Quick Takes – 1/5/2008

18th century email. “More than 200 years ago it was already possible to send messages throughout Europe and America at the speed of an aeroplane – wireless and without need for electricity.”

EyeWitness to History. “Your ringside seat to history – from the Ancient World to the present. History through the eyes of those who lived it, presented by Ibis Communications, Inc. a digital publisher of educational programming.”

Rick Phillips shares about the recent loss of their baby during his wife’s eleventh week of pregnancy. “The process of grief for this loss has been both difficult and insightful. With the latter in mind, I thought I would share some of the things we have experienced, with the aim of helping others and those who minister to them.” (HT: Between Two Worlds)

Sharon at Daily Writing Tips sums up the history behind the names of the days of the week. “Sunday was the day of the sun, whether you were Latin, Greek or Germanic, while Monday was the day of the moon. Tuesday is named after the God of War (who was Mars in Latin and Ares in Greek). However, the English form comes from Tiu/Tiwa, the Germanic/English name of the god of war and the sky.”

Erik Thoennes at ChristianityToday.com answers the question, “How can I know I’m a Christian if I can’t remember when I first responded to the gospel?” “For those who question their salvation, the best evidence is not the memory of having raised a hand or prayed a prayer. Nor is it having been baptized or christened. The true test of the authentic work of God in one’s life is growth in Christ-like character, increased love for God and other people, and the fruit of the Spirit (Gal. 5:22-25; James 2:18).”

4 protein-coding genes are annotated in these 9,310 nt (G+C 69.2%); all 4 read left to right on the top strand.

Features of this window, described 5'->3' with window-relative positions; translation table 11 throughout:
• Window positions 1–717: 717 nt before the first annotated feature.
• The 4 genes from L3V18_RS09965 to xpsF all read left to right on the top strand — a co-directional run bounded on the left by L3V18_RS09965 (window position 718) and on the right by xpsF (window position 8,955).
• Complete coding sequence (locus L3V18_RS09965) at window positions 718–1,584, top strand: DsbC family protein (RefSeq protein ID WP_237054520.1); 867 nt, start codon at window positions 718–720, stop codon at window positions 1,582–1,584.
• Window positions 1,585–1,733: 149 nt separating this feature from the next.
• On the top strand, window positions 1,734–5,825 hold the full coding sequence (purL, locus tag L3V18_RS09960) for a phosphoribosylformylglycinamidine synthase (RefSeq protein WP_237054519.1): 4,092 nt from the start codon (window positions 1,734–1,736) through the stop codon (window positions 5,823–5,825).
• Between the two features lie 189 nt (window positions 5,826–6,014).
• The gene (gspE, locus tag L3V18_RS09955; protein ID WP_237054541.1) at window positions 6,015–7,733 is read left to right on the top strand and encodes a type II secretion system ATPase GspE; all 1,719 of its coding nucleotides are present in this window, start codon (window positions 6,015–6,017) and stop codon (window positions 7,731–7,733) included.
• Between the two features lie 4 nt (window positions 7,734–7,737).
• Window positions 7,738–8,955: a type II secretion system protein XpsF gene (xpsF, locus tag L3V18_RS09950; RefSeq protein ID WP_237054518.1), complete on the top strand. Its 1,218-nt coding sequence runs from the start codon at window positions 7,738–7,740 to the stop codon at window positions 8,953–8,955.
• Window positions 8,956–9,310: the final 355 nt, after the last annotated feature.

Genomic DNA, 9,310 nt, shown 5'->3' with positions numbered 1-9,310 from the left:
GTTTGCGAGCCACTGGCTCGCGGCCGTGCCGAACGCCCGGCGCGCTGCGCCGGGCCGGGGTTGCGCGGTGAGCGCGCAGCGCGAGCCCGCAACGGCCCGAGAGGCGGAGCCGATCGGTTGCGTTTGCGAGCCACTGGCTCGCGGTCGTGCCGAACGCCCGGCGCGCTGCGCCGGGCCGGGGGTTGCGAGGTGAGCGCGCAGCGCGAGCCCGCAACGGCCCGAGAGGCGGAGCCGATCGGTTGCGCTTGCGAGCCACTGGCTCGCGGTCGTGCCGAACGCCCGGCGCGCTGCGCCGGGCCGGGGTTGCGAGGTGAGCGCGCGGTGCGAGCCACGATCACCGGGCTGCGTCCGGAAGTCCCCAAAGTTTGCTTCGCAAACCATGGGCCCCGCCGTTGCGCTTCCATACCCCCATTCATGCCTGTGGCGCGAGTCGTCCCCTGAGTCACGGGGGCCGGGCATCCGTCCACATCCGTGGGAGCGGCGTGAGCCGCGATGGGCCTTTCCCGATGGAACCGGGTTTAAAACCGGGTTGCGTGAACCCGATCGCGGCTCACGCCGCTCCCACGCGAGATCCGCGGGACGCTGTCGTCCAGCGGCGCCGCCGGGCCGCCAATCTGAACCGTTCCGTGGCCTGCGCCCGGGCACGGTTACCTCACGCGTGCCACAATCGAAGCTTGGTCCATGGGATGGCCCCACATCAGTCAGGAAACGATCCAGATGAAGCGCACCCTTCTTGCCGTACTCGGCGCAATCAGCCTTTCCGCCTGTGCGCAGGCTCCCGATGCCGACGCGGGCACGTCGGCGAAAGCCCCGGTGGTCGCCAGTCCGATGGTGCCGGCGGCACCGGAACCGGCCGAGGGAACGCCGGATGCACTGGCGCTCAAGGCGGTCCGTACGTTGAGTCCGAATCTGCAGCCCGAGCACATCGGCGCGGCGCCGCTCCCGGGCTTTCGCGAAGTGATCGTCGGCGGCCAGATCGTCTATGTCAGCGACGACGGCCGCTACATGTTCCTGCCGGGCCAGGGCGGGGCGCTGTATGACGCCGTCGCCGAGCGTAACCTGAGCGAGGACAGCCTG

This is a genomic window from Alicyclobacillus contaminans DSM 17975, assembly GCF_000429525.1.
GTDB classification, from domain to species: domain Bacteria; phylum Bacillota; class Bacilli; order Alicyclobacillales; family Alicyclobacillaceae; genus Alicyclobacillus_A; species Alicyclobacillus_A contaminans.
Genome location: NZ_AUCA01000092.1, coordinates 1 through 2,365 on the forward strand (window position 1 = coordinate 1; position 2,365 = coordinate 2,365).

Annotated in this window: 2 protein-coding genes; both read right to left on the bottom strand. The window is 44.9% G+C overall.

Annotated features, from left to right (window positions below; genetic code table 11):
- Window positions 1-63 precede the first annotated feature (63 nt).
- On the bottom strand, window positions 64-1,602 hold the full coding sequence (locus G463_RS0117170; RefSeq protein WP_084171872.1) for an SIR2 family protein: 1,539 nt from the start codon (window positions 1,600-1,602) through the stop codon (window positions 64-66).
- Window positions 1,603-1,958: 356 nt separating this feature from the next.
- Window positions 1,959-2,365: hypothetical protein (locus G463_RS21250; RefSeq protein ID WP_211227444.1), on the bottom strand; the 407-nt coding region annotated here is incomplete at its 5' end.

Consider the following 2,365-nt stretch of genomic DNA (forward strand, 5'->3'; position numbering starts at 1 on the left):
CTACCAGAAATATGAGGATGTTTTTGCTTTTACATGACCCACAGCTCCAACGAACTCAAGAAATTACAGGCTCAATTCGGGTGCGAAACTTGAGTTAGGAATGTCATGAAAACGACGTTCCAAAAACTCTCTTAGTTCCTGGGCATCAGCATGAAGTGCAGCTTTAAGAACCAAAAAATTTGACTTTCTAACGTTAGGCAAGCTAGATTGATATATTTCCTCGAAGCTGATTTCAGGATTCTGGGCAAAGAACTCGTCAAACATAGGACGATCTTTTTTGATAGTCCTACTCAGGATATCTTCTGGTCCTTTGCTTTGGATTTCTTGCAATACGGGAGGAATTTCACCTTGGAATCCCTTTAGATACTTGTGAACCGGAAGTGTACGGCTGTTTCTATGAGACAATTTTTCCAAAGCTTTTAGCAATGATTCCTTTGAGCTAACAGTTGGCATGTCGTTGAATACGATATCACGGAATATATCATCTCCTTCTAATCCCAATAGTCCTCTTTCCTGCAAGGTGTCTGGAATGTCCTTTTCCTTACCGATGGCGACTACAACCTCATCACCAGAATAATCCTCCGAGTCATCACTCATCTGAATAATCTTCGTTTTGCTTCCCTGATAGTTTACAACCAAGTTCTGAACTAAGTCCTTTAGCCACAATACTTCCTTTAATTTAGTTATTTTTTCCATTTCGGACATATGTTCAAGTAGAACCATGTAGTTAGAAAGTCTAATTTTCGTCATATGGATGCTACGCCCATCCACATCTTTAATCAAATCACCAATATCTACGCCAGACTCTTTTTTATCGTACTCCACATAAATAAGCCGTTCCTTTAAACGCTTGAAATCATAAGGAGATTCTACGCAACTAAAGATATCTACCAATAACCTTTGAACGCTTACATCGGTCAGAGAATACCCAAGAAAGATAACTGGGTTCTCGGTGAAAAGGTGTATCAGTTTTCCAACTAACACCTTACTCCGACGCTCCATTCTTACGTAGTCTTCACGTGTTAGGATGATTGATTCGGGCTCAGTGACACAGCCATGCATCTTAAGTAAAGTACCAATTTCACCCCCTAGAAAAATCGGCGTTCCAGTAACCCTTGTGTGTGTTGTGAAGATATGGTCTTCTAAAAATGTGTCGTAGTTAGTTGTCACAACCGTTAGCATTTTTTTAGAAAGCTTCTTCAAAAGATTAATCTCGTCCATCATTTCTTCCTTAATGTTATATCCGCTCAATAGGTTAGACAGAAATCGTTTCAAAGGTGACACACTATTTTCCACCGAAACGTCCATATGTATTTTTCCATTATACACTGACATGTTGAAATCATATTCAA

David Frum reminds passionate political bloggers during this election season that very few American voters actually read blogs. “For those who participate in it, the blogosphere takes on the scale and reality of an alternative world—a world whose controversies and feuds are so absorbing, whose alliances and enmities burn with so much passion, that only the most level-headed of the participants ever seem to remember that somewhere between 97 and 98 percent of American voters have never looked at a blog in their lives.”

Albert Mohler comments on the current generation of young people in Japan called the “oyayubi sedai” — “the Thumb Generation.” “Scientists around the world are noting a change in the human body. The average human being now has a more powerful and accurate thumb. Why? As Edward Tenner, author of Our Own Devices: How Technology Remakes Humanity, explains, this phenomenon can be traced to the use of those tiny buttons on PDAs and cell phones. We are now using our famed opposable thumbs like no previous generation.”

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